SCAM ARTISTS: Pretending To Be Police Officers

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Police say they're one of the hardest types of suspects to catch; scam artists who are after your money.

Local law enforcement said they handle scam reports on a weekly basis but this time, Des Moines Police continue to investigate a scam artist who claims to be one of their own.

Des Moines residents “Bud” and “Kay” say they were convinced they owed money to the Polk County Sheriff’s Office after they called Friday afternoon.

Lt. Lawrence Willis called the couple, claiming he worked for the Sheriff's Office. He said they had missed a court hearing for a traffic violation, owing $500 that needed to be paid to him immediately over the phone but using a money card. “Bud” and “Kay” believed him.

“By then I already had the money out of the credit union and I was on my way to buy this money card.”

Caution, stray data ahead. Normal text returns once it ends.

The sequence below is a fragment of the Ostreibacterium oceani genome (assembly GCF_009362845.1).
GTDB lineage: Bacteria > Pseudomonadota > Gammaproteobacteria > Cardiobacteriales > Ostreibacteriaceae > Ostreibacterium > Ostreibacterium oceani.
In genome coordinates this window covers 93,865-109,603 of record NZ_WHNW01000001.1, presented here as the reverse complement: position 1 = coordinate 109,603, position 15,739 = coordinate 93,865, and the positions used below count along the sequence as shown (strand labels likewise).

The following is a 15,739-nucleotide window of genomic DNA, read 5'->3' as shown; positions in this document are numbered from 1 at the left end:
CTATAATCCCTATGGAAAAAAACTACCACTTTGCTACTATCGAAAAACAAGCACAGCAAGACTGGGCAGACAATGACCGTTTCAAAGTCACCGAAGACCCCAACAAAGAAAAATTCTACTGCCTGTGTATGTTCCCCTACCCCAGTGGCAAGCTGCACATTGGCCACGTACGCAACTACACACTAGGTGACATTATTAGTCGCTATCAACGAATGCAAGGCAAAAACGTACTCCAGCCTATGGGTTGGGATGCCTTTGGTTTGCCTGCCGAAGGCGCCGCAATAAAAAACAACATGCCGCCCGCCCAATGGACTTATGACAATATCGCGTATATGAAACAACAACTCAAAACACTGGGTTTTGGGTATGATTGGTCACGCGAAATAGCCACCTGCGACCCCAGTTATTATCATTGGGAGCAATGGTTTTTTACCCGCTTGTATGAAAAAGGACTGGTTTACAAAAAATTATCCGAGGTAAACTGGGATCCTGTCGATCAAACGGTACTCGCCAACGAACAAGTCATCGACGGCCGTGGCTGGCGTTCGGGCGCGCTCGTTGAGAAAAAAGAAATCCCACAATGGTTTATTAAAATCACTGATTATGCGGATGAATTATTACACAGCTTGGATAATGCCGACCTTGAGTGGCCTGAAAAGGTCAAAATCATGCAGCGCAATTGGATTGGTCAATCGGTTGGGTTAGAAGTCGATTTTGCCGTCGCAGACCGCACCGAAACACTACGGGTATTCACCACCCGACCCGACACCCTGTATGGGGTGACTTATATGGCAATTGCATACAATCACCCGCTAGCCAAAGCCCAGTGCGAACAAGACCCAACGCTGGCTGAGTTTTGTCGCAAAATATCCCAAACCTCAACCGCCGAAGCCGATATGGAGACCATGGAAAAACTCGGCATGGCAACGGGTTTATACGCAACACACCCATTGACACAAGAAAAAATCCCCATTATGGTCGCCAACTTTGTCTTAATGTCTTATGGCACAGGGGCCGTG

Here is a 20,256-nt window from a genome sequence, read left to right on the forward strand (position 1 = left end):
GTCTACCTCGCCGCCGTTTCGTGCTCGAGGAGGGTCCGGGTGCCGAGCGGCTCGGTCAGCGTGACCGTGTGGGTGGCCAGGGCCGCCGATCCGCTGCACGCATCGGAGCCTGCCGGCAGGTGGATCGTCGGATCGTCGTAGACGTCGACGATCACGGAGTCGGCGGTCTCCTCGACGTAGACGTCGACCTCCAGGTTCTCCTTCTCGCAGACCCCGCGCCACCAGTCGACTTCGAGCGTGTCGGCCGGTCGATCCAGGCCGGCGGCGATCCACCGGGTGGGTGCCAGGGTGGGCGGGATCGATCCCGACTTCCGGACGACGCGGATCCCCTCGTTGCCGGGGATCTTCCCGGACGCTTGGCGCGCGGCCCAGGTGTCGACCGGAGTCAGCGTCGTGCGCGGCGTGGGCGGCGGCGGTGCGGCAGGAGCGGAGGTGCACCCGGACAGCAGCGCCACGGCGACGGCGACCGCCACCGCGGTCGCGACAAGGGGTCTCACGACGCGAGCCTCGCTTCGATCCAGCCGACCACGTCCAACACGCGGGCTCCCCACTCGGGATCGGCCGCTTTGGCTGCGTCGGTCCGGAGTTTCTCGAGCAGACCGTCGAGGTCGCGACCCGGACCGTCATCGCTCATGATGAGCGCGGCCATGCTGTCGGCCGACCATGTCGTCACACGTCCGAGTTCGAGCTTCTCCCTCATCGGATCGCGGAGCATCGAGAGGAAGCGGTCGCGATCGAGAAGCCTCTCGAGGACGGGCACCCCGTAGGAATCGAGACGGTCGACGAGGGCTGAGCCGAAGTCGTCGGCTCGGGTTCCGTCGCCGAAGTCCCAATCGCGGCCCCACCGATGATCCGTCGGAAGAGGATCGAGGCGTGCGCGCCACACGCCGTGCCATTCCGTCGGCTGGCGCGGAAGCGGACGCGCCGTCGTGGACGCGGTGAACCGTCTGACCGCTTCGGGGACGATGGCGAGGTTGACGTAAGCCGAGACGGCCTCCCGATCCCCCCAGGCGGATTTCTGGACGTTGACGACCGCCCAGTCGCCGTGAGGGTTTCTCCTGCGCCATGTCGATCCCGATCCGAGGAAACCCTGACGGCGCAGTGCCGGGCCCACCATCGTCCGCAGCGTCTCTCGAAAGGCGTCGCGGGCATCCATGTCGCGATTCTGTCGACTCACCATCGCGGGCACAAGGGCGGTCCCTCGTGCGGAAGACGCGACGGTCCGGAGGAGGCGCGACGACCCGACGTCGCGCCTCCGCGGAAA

They called the Sheriff's Office before handing over the money. According the Sheriff's Office, no one by the name of Lt. Willis works for them. However, Des Moines police say scammers do a good job at making people believe they work for legitimate agencies.

“These folks have methods where they can fake caller IDs, so it may appear as though the Des Moines Police or the Polk County Sheriff's Office are actually calling but that isn't the case.”

Half a dozen people: young and old, even businesses, have fallen victim to the scam just this week.

Police say if you get a suspicious call, hang up the phone and call the agency the scam artist claims they work for. If something still seems suspicious, call police.

Police say another way to know if this type of phone call is phony is that law enforcement doesn’t follow up on ticket violations. If you were to owe a fine, you would get a call from the court system.

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